No garden is complete with the fragrant, nostalgic smell of sweet peas, they can be trained up a trellis, a wigwam of willow or hazel sticks, obelisk, or support them with canes in large pots. They bring colour and height to borders and make excellent cut flowers. Sweet peas dislike root disturbance so sow them in root trainers or fibre pots. This will enable you to plant them out in their containers without damaging the roots.
Fill your pots with good quality potting compost. Sweet peas produce abundant roots, so use the deepest pots you can find. Root trainers and 8cm fibre pots are ideal.
Sow 2 or 3 seeds per pot, pushing them half inch into the soil with your finger. Place the pots in a tray with a plastic lid to increase humidity and speed up germination and keep in a cool greenhouse, or in a bright window in the house.Â
Once plants are 4-6 inches tall, pinch out the central growing tip, just above a leaf joint, leaving just two or three leaf nodes. This will encourage the plant to branch vigorously from the base.Â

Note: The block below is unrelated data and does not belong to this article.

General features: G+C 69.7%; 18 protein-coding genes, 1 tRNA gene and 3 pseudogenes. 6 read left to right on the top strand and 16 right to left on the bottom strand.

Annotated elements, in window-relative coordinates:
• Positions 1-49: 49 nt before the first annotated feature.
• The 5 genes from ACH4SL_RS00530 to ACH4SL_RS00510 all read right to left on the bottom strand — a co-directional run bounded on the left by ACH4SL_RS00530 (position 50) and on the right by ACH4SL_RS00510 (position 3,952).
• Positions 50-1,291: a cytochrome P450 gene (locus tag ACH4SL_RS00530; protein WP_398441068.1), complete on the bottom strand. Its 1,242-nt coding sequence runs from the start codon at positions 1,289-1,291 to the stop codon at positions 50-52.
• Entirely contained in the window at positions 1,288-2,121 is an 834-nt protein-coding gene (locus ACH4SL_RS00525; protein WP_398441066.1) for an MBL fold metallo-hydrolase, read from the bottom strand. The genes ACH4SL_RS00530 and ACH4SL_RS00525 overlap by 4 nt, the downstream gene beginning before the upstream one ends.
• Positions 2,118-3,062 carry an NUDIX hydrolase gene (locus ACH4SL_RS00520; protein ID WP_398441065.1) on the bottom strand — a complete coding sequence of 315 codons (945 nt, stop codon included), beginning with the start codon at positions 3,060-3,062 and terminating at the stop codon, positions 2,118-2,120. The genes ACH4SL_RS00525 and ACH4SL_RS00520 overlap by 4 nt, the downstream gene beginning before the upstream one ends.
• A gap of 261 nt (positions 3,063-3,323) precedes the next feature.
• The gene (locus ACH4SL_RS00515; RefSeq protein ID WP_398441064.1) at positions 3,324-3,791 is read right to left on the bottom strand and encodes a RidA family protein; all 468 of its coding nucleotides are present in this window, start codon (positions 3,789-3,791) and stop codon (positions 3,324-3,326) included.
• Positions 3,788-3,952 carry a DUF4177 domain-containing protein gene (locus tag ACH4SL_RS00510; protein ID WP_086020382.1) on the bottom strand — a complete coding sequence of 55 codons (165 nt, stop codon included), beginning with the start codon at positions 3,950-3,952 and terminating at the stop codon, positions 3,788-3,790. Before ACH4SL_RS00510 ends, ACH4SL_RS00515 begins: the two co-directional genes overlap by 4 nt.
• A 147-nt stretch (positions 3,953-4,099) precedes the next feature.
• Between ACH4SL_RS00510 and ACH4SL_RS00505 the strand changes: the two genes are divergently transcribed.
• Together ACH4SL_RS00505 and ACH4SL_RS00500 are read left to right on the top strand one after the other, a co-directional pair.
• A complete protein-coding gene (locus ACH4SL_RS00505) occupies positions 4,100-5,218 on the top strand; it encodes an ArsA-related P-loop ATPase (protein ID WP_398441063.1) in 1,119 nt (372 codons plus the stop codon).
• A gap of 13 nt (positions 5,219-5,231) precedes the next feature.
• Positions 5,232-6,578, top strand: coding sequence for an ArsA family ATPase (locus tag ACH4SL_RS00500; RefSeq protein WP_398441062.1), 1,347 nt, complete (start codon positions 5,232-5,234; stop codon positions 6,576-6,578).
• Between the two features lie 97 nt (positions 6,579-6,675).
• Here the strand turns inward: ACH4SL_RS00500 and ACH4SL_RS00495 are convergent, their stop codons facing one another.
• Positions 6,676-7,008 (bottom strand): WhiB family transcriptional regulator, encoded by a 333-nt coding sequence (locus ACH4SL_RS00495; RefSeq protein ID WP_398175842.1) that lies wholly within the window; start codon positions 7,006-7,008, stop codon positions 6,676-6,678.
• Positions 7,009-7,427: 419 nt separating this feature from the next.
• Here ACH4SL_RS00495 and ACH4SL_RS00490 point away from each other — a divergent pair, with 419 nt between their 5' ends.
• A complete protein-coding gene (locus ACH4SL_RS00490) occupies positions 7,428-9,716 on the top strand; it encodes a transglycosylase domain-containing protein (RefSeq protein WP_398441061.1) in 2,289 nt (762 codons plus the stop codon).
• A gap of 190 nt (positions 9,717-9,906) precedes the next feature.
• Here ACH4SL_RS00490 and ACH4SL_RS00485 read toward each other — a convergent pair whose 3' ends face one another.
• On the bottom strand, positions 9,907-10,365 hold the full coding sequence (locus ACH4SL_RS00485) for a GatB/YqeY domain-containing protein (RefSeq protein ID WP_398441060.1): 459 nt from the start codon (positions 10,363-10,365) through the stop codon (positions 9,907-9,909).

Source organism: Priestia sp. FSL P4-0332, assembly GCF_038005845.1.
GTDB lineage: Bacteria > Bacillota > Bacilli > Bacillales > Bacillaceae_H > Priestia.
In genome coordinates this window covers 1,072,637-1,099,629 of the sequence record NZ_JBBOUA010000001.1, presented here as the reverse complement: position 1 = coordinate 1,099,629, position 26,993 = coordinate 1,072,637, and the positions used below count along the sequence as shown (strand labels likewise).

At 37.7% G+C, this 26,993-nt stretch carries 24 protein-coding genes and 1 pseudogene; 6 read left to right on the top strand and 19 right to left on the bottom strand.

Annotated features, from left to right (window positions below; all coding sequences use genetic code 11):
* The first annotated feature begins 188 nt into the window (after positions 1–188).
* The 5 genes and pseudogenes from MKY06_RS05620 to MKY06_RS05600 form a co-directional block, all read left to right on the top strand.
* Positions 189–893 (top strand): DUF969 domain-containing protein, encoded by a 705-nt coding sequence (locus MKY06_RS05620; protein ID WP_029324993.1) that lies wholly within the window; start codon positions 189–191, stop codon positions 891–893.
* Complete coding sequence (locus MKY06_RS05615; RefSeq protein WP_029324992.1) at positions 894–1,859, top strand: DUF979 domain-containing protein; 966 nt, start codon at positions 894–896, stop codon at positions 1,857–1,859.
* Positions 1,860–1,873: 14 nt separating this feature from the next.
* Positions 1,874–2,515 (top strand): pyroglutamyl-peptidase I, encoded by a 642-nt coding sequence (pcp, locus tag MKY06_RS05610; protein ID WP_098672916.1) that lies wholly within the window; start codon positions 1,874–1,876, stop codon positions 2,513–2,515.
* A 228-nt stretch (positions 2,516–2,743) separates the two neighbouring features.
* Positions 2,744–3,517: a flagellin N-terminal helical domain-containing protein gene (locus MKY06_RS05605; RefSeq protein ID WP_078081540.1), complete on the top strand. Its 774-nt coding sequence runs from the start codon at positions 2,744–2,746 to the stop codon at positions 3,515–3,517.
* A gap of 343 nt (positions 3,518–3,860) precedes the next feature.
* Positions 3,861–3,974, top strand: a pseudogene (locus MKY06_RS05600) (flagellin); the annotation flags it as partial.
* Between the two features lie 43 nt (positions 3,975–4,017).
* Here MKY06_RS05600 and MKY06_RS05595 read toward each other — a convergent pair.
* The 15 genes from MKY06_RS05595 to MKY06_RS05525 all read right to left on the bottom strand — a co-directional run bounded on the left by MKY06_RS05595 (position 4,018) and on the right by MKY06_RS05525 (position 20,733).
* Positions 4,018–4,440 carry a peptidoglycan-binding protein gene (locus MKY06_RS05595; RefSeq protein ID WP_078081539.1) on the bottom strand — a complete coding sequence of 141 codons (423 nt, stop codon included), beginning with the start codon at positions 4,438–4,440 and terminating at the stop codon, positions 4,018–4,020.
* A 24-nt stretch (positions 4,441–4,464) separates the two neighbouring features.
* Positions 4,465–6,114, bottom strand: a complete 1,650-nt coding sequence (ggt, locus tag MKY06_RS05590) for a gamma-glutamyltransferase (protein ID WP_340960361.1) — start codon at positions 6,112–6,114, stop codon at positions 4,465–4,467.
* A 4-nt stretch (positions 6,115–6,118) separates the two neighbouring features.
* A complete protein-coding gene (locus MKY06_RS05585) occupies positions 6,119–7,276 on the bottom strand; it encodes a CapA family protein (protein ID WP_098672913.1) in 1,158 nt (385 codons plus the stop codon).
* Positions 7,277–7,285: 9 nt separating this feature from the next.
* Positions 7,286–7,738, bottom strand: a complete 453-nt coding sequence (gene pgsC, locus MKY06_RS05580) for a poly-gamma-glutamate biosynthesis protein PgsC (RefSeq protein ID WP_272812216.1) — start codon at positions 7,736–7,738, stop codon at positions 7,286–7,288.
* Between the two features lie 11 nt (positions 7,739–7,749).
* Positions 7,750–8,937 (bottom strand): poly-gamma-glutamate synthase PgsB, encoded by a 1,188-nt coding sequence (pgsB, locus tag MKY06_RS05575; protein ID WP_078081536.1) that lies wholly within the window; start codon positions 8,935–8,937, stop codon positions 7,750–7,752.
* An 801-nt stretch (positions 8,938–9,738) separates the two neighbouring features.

Harden off all plants before planting out.Â Sweet peas are heavy feeders and require a little extra pampering to produce abundantly. Prepare the planting area by applying bone meal, a thick layer of compost or well rotted manure and a generous amount of natural fertilizer, mixing these deeply into the soil.
Sweet peas grow rapidly and require a strong structure to climb as they grow, it is important to keep them tied to their trellises.Â
Plant the whole pot at each cane, thereâ€™s no need to separate the plants. Keep watered and feed plants weekly with diluted high potash feed such as tomato fertiliser.Â
To prolong blooming, it's important that plants don't set seed, so be sure to harvest and deadhead the flowers frequently.Â
For the longest vase life, pick when there are at least two unopened flowers at the tip of a stem.Â